Q & A with Gregory Bakunzi, Founder, Amahoro Tours, Kigali, Rwanda.
A fully-licensed local tourism operator since 2003. Specializing in mountain gorilla treks, hikes in the Volcanoes and Nyungwe National Parks, and agricultural and cultural tours in the “country of a thousand hills.”
HOW LONG HAVE YOU BEEN IN BUSINESS?
I myself have been in the tourism field for 21 years and with Amahoro Tours for about 15 years. “Amahoro” is a greeting, it means “peace/hello.”
We support wildlife conservation, and also our strength is community-based tourism where visitors from other countries get to see the “real” Rwanda, and the locals get to meet and also learn from these visitors.
YOU WERE FEATURED ON A CNN TELEVISION PROGRAM?
Yes, it was a series on CNN called “African Startup.” I was among those selected because I am an entrepreneur with a small but successful business here in Rwanda. Being on this program helped me to realize how many features of my country are of interest to tourists, and from that point I began to develop tour options that enable
visitors to stay in Rwanda longer and to see more things.
Of course, but not everyone can go on the gorilla treks. You cannot just show up and say “I wish to go and see the gorillas.” There are many restrictions imposed by the wildlife authorities. Mainly, it is a matter of time and money. You must first obtain a permit, and the government only provides so many, and they are expensive, for example, it is $750 USD for one person. Also you have to purchase these permits well in advance of your trip. If you plan to come here during the busiest seasons, you must request very long in advance. Amahoro Tours can obtain these permits for you with reasonable notice. Another restriction is size of the group; we are only allowed a total of 8 people for a single gorilla trek group.
WHY IS GORILLA VIEWING LIMITED TO ONE HOUR?
All the conservation programs agree to these limits. This reduces the chance for any harm that might come to the animals. We do not want to interfere with their health, safety, or normal behaviors in the wild. We are required to stay at a distance of at least 7 meters while in their presence. You can take photographs, but no loud talking, and no touching!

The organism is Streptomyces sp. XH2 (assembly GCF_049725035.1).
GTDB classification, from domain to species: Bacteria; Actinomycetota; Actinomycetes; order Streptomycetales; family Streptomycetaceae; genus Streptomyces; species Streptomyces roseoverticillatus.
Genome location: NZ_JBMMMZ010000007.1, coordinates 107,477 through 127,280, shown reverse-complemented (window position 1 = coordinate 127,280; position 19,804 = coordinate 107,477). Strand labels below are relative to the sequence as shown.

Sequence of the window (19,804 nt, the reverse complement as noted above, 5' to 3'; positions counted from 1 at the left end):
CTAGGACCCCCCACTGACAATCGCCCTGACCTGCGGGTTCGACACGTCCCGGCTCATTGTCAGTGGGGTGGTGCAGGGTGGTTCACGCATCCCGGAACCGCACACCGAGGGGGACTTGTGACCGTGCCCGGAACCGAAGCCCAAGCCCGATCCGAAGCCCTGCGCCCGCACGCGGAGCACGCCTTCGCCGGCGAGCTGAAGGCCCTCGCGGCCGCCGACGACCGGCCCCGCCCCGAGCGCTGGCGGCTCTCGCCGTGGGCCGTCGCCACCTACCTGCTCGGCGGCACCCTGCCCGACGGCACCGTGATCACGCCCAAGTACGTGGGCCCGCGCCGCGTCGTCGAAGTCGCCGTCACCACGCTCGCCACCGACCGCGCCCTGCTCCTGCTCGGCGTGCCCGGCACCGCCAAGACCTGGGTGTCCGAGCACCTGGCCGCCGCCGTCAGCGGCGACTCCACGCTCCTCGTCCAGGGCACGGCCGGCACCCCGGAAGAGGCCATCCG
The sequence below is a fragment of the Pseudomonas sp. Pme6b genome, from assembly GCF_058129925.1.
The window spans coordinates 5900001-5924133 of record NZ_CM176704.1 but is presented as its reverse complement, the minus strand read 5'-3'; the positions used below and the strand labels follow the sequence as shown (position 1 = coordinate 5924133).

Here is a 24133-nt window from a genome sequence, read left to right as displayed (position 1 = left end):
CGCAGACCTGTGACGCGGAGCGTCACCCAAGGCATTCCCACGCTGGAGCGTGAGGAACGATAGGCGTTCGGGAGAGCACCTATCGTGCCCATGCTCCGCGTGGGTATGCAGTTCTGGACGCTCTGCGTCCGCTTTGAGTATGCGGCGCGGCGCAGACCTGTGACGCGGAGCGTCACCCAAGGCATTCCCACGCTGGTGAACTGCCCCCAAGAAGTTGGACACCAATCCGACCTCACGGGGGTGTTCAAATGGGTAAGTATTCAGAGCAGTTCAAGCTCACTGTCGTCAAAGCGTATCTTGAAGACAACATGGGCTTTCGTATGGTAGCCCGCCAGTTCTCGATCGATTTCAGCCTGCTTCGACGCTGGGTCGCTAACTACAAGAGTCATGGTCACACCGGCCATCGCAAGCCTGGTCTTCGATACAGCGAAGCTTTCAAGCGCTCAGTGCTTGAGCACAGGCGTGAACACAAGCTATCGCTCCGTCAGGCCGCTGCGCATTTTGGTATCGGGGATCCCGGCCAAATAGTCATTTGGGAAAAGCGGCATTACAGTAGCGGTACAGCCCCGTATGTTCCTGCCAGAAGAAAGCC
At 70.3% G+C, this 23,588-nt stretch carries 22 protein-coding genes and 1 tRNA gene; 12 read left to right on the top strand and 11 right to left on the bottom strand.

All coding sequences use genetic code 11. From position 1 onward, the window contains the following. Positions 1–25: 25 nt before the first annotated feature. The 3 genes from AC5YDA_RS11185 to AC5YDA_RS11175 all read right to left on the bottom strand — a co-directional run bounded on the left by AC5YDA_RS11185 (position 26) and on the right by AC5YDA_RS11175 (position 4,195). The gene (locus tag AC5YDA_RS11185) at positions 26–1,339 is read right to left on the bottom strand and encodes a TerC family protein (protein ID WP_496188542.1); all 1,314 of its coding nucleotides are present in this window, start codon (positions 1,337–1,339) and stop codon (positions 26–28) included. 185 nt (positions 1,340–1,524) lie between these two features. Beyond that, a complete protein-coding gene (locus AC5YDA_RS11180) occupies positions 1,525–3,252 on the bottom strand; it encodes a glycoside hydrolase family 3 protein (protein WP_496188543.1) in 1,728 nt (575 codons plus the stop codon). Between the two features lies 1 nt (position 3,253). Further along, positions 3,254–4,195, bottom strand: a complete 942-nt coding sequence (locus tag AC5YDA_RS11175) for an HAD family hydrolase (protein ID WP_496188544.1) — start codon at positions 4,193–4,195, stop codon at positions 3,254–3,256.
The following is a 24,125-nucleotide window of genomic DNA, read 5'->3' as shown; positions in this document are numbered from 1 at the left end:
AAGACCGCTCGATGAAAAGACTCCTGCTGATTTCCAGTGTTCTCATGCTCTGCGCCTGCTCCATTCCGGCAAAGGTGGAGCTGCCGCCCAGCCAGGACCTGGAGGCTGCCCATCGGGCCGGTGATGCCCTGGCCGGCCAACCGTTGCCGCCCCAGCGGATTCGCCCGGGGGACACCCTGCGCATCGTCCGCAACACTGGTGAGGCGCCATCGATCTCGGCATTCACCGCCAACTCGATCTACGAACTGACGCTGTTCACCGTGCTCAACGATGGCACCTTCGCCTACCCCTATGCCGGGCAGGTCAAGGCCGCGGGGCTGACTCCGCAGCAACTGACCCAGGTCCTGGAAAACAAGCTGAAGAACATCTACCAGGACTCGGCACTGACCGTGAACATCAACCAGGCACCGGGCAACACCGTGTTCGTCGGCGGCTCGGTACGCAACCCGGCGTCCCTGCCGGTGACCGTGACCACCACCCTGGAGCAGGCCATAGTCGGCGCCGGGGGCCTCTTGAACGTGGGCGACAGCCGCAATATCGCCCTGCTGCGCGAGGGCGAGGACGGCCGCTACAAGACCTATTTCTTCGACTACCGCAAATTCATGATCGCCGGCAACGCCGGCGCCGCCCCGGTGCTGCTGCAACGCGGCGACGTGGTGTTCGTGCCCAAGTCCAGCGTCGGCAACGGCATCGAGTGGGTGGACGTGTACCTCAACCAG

WHAT OTHER WILD ANIMALS CAN ONE SEE IN THE NATIONAL PARKS?
You can see Elephants, Golden Monkeys, Lions, Chimps , Giraffes, and Zebras.
These tours go back to our roots. We will show you how the Rwandan people used different local plants before modern medicine arrived. We still have many people who use these natural remedies today. For example, a tea made from stinging nettle can be used to treat diarrhea. Barks of certain trees can be mashed into a salve that reduces inflammation.
YOU ALSO OFFER TRIPS TO ORGANIC FARMS.
Organic farming is a sizeable movement throughout the world. Here the local farmers will show you how they grow crops without any chemical fertilizers or pesticides. It is very interesting to watch and interact with these people. Organic farming improves the quality of the soil in many ways, it increases yield, and it also helps reduce poverty and hunger. In the food markets you now see lots of organic bananas, plantains, beans, sweet potatoes, tomatoes, and cabbage for sale. Also many visitors do not realize that we grow tea leaves and coffee plants in Rwanda.
WHAT CLOTHES DO YOU RECOMMEND TO WEAR?
You should wear long pants and thin long shirts for the mountain hikes and gorilla viewing because that way you protect your legs and arms against scratches from thorny plants or bites from insects. You need good hiking boots because the climbing paths tend to get muddy from the frequent rain and cloud mists.
They have many choices of hotels and guest houses, depending on their budgets, here in Kingali or in one of the popular resort destinations around Lake Kivu. Most typically offer breakfast along with the rooms.
IS THERE A "HIGH" SEASON?
Visitors come throughout the year, but I would say from mid-May until end of October is the most popular time.
Some people enjoy the chance to visit one of our local grade schools and interact with the kids. Many like to go to the Red Rocks hostel to watch the basket weavers perform their craft. Others may enjoy a boat ride on Lake Kivu or to simply relax by the shore. We have plenty of shopping opportunities if you want to buy handmade gifts to bring home.
This is a non-profit organization out of the USA; they work with quite a few countries in Africa. I am pleased to be one of five Rwandan tour businesses to be associated with Pack for a Purpose. Their programs are very interesting, and I have seen first-hand how these benefit our schools. They give us guidelines as to which schools need certain supplies, and we pass this information on to future visitors. Visitors can bring along a few supplies in their luggage - or they can ask us to buy the items for them in advance of their arrival. Small things like colored paper, pencils, rulers, and flash cards. You can find out more about this group on my website or here - http://www.packforapurpose.org
GREG, IT HAS BEEN GREAT SPEAKING WITH YOU.
The same and all the best to you and your audience.
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